Last year, the Association of Trial Lawyers of America decided that a few among their ranks had brought disrepute to the trial lawyers' reputation. So they decided to take a stand against the bad actors in their ranks and call for reforms to reduce outrageous lawsuits.
At last year's meeting, the trial lawyers instead decided the easier solution was a new name: the American Association for Justice, a moniker created to be, in their words, "about what we do, not who we are."
Their game plan isn't just to rename the national organization, but to convince all of the state trial lawyer associations to follow suit. And so far, at least 13 states have voted to replace "trial lawyer" with "association for justice," with several more states reportedly set to make the change.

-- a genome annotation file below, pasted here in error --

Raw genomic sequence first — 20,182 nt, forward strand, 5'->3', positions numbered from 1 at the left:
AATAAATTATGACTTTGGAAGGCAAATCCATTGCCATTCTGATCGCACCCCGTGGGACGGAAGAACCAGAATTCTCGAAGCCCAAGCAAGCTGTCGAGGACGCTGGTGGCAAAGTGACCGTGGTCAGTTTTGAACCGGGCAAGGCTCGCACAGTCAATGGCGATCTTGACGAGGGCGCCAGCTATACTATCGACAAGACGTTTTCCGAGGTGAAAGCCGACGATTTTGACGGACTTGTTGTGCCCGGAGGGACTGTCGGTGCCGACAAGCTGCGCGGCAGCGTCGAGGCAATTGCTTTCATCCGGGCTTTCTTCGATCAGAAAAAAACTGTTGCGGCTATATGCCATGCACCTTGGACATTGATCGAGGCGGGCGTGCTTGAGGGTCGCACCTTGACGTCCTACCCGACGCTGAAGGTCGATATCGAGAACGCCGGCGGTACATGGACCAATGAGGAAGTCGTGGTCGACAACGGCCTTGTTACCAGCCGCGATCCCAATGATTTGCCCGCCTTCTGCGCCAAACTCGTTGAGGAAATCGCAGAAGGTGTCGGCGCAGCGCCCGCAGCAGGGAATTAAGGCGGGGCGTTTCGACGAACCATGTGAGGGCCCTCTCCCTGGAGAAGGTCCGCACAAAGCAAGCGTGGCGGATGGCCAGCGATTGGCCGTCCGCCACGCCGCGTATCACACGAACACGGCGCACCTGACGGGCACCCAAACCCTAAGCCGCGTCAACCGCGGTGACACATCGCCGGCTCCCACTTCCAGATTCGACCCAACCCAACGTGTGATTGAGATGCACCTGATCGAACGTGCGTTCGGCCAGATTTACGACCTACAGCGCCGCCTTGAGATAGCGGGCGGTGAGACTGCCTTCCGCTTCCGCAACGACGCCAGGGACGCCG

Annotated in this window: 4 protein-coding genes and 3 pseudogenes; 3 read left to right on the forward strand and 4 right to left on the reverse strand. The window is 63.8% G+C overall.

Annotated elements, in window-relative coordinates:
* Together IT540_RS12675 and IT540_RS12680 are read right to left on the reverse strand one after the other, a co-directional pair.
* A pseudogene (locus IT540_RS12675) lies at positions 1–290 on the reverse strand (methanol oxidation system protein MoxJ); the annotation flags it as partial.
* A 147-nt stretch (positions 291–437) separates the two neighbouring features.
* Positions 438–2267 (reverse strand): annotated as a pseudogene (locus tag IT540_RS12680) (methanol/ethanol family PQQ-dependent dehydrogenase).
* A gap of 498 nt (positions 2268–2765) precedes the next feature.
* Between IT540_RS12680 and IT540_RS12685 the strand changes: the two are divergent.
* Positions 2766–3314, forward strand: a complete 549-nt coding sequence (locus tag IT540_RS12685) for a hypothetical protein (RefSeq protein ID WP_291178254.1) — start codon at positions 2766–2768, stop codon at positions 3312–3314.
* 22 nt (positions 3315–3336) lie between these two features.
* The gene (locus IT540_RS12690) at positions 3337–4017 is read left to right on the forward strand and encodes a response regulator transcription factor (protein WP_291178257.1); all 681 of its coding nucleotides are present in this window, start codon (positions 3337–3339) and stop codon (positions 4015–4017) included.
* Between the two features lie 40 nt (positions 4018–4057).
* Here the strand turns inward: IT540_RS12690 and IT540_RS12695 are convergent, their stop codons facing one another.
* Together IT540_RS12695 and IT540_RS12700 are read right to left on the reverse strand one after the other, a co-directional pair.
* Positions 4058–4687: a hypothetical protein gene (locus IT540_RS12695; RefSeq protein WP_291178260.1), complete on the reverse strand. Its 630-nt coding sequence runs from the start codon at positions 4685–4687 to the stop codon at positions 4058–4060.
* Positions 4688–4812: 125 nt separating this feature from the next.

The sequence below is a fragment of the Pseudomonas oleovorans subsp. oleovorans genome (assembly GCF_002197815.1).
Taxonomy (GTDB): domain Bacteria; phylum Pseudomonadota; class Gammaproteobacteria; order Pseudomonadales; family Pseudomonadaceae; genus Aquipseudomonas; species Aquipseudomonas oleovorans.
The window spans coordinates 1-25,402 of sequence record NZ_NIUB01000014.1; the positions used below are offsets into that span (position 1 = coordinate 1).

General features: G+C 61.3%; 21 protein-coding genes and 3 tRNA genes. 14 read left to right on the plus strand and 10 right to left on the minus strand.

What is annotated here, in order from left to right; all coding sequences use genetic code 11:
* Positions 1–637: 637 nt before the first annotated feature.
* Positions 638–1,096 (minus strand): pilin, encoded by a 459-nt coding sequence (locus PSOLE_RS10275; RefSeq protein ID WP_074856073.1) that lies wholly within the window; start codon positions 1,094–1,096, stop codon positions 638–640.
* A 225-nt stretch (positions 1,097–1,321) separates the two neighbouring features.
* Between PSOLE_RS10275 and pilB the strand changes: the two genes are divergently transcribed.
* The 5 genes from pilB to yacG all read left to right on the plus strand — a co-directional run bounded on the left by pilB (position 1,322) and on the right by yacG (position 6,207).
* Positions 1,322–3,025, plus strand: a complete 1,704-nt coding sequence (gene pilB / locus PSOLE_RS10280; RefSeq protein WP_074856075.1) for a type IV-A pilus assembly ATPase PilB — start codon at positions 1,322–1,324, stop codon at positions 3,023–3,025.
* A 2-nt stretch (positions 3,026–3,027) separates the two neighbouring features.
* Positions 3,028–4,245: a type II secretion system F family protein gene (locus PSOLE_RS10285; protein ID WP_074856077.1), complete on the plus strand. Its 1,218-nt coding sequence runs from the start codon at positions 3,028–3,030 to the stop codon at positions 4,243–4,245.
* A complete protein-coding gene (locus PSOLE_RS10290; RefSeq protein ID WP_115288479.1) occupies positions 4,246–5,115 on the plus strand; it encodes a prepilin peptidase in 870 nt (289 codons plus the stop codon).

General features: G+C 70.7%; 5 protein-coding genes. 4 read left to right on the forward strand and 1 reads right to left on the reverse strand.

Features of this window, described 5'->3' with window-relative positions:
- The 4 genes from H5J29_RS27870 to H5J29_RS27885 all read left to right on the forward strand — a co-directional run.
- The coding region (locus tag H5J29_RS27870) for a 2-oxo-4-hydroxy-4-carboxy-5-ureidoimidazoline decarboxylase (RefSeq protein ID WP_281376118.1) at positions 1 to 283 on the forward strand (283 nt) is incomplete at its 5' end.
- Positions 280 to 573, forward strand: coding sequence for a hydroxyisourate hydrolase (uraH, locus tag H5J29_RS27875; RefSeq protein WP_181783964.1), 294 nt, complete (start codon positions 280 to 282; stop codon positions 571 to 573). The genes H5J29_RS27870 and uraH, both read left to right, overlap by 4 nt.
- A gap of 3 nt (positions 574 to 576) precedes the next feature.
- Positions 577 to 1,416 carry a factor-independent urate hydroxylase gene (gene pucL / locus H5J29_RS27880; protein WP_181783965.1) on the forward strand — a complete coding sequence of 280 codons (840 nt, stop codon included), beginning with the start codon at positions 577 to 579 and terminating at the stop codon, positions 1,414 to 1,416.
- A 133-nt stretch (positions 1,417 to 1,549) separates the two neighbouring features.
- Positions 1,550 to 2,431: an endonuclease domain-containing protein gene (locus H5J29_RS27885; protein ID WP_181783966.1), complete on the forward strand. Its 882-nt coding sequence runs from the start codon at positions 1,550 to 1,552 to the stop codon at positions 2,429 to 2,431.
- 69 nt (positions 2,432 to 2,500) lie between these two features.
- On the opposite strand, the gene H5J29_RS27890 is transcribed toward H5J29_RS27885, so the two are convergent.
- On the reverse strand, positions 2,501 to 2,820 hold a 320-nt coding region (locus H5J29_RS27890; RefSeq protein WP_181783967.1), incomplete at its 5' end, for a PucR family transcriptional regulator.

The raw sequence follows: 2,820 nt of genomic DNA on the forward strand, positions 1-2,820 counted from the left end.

There's no question that a re-branding effort for the trial bar is necessary. They remain at a nearly all-time low in public opinion polls. Eighty five percent of voters believe frivolous lawsuits are a serious problem; 75 percent believe lawyers benefit most from lawsuits.
But adding the word "justice" to their name doesn't make what some of them do just.
Lisa A. Rickard serves as president of the U.S. Chamber Institute for Legal Reform (ILR), where she provides strategic leadership to ILR's comprehensive program aimed at changing the legal culture that has resulted in our nation's litigation explosion.
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